AICPA Identity Theft Recommendation Adopted by IRS

August 27, 2014

The Internal Revenue Service (IRS) issued final regulations on July 14 to allow the use of truncated Social Security numbers and other taxpayer identification numbers on payee information statements and to allow the payee statement to be submitted electronically, changes that the American Institute of CPAs has urged for several years in comment letters to the IRS and in testimony before Congress and in a statement to the IRS Oversight Board. 

In T.D. 9675, the IRS said a truncated taxpayer identification number (TTIN) may be used “in lieu of a taxpayer’s social security number (SSN), IRS individual taxpayer identification number (ITIN), IRS adoption taxpayer identification number (ATIN), or employer identification number (EIN) on payee statements and certain other documents.  The TTIN displays only the last four digits of a taxpayer identifying number; either asterisks (*) or Xs replace the first five digits of the identifying number.  These regulations affect persons that furnish or receive payee statements and other documents that the Internal Revenue Code, regulations, or other published guidance requires to be furnished to another person to the extent that a TTIN may appear in lieu of the SSN, ITIN, ATIN, or EIN of the payee or document recipient.”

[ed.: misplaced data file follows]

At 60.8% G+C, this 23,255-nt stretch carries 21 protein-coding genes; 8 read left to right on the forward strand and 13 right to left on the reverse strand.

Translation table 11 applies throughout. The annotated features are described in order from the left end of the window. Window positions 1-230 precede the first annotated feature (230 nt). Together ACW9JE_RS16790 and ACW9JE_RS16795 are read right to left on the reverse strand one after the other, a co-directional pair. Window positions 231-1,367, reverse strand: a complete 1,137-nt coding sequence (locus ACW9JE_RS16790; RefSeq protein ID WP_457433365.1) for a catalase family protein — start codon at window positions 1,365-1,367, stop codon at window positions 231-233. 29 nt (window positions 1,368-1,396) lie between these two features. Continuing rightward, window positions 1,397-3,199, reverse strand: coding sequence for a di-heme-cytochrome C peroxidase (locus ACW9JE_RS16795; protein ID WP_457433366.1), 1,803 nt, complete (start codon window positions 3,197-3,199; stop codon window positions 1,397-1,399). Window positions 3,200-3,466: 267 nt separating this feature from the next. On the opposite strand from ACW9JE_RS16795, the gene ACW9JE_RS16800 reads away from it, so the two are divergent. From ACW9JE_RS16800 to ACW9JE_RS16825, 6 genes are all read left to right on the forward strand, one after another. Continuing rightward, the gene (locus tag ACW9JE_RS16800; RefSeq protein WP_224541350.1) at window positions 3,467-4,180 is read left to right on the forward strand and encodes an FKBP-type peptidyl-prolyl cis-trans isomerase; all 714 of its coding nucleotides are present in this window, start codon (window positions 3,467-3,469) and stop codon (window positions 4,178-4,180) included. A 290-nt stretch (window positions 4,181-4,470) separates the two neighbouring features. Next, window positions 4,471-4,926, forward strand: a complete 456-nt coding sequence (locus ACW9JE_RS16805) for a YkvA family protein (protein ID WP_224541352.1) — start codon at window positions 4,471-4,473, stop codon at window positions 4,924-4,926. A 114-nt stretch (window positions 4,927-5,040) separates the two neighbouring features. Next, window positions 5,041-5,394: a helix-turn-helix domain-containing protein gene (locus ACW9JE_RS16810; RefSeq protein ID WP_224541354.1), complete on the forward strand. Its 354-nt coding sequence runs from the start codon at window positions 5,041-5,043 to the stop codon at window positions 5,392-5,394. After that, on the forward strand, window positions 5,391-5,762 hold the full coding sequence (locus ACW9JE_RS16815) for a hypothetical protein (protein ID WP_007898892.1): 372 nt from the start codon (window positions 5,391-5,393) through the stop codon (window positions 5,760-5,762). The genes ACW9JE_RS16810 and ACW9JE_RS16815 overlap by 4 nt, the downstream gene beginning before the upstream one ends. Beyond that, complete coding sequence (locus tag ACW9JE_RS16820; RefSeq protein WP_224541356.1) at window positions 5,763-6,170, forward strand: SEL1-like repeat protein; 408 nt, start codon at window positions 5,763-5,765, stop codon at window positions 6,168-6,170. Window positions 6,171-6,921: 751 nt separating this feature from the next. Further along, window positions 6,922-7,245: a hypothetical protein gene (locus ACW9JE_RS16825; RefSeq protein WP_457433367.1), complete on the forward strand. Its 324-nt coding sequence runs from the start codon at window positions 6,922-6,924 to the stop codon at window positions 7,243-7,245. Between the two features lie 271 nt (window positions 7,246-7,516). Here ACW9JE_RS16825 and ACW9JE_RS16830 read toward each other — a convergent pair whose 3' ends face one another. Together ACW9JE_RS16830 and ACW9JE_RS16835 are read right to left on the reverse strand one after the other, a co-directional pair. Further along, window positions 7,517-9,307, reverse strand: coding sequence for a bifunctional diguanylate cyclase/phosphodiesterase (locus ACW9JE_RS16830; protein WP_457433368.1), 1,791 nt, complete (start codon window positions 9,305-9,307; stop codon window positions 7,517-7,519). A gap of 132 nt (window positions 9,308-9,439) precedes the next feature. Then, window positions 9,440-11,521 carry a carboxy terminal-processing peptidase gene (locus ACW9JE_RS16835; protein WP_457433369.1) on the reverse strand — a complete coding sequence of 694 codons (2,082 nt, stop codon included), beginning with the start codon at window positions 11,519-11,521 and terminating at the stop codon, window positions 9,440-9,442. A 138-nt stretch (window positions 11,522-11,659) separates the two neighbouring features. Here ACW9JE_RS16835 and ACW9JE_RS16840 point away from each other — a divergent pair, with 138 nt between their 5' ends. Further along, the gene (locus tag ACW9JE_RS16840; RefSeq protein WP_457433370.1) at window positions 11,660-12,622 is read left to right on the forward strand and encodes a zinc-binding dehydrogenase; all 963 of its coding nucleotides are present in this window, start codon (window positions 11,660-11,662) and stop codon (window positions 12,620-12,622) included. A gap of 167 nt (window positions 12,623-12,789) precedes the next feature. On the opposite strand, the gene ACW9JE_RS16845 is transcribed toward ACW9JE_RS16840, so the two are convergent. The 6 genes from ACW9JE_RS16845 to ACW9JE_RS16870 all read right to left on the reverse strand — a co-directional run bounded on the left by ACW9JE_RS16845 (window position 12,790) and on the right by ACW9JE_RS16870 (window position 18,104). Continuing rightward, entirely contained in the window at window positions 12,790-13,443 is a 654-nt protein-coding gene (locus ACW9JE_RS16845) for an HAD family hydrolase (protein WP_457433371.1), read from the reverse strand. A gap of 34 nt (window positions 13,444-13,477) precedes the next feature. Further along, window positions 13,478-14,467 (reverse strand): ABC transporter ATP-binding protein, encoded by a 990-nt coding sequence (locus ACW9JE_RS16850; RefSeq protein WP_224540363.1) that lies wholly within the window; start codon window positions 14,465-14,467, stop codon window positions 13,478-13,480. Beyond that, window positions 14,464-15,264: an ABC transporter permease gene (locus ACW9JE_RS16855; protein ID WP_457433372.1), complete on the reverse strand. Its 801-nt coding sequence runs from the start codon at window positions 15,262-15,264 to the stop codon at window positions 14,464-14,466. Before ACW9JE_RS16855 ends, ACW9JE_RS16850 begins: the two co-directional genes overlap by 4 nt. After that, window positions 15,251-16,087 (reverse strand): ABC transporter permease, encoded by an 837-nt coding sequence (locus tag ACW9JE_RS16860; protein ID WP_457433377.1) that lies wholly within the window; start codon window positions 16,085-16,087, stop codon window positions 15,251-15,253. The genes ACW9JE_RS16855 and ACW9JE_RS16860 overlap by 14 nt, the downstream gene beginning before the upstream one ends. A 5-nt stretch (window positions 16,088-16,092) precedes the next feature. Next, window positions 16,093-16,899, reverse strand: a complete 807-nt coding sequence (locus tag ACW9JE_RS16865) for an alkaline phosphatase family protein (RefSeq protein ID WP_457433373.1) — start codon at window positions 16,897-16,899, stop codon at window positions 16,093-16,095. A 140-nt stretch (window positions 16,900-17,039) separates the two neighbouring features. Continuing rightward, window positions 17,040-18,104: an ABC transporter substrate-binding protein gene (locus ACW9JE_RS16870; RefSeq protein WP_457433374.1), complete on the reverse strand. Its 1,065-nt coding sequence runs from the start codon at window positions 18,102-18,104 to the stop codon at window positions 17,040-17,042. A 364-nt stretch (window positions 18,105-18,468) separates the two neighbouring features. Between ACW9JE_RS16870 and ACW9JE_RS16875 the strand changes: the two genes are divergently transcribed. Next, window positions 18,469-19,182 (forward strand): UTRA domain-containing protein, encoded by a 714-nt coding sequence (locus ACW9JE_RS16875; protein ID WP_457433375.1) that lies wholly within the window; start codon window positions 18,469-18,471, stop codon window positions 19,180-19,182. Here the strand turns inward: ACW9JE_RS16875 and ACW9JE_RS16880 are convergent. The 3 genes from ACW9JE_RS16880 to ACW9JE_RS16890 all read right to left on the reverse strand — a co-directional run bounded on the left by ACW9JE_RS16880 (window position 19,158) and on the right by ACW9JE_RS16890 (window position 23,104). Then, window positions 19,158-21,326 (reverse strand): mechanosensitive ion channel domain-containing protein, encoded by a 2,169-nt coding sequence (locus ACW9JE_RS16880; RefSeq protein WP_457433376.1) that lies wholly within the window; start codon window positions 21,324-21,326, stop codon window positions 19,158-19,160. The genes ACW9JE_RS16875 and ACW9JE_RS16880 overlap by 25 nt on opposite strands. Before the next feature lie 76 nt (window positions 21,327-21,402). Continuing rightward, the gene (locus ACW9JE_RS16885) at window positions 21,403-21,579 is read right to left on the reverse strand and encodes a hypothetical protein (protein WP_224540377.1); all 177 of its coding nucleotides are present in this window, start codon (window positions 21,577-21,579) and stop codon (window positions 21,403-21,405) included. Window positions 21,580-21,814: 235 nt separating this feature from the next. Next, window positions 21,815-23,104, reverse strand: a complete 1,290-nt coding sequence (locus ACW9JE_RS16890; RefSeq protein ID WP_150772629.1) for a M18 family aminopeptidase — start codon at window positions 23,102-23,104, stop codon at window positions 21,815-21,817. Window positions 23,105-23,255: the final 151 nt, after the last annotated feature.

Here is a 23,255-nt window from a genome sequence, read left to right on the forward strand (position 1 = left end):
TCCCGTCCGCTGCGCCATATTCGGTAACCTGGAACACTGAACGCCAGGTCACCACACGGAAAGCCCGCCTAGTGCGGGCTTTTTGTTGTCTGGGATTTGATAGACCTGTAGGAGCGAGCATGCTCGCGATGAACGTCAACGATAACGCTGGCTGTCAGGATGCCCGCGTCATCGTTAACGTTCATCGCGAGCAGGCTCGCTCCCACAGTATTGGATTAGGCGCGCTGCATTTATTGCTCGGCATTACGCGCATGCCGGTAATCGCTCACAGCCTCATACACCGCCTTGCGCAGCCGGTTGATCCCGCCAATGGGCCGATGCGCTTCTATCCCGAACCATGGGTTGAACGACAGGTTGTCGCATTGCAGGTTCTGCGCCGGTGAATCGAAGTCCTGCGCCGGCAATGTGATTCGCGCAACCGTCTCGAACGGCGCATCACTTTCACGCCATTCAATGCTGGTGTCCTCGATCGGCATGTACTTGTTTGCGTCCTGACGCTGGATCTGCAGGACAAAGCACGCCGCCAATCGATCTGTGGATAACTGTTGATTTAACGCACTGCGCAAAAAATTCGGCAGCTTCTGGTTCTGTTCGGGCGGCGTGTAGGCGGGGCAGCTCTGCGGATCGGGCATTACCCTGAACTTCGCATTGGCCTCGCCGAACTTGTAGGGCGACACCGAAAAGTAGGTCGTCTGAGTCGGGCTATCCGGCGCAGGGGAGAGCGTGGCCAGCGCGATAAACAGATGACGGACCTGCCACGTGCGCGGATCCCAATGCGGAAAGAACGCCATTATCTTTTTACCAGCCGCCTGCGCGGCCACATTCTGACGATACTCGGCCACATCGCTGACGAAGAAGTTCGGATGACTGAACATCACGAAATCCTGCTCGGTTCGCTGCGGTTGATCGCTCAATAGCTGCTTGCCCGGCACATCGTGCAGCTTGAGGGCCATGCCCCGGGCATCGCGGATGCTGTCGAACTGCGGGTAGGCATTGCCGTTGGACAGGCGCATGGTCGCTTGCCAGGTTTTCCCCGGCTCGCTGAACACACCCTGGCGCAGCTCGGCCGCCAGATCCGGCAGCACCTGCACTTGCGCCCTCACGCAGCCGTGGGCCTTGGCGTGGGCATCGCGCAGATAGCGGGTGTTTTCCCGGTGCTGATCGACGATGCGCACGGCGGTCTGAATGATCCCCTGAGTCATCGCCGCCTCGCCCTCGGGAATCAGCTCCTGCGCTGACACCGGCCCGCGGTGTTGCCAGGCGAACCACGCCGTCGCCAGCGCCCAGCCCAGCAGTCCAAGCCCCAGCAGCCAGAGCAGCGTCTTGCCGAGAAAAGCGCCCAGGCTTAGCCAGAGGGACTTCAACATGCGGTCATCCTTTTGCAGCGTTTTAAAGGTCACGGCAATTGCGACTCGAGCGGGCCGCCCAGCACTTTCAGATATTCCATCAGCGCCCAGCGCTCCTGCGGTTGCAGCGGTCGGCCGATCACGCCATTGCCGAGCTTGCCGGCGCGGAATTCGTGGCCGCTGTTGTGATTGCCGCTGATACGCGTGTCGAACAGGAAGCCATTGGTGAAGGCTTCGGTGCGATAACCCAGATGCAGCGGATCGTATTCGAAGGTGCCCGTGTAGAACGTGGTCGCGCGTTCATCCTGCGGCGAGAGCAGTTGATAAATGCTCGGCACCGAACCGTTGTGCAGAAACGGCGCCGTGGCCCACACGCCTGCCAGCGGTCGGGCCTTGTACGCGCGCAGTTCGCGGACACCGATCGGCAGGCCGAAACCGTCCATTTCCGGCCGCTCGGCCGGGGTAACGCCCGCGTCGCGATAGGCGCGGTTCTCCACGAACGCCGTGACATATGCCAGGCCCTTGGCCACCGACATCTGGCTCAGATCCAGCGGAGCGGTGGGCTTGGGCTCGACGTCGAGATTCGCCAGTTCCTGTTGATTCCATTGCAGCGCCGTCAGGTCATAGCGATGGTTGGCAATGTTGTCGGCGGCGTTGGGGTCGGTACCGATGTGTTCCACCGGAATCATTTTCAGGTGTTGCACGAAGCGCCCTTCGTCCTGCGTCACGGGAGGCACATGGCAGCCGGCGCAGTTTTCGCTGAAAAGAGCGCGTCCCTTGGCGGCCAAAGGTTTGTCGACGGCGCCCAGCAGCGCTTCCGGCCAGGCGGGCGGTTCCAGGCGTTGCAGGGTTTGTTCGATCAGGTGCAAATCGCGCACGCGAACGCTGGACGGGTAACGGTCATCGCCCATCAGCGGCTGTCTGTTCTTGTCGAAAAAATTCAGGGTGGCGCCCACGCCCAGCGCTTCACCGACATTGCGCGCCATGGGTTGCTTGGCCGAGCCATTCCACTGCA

In testimony before the Senate Finance Committee in April 2013, Jeffrey A. Porter, CPA, chair of the AICPA’s Tax Executive Committee, said that the AICPA was pleased the IRS had included in proposed regulations, which were issued in January 2013, the AICPA’s 2011 recommendation to make permanent an IRS pilot program allowing truncated Social Security numbers on some reporting forms. 

Porter also told Congress it should change the law so that truncated Social Security numbers can be used more widely.  “We urge Congress to permit truncation of Social Security numbers on all copies of W-2s other than the copy filed with the Social Security Administration,” Porter said.  Congress has not yet made the change, but the AICPA will continue to advocate for it.

For more information about the AICPA’s support for using truncated Social Security numbers, read the AICPA’s Feb. 20, 2013 IRS comment letter and the AICPA’s May 1, 2013 press release about the statement to the IRS Oversight Board.

For more information about the final IRS regulations, read the July 14 Journal of Accountancy article.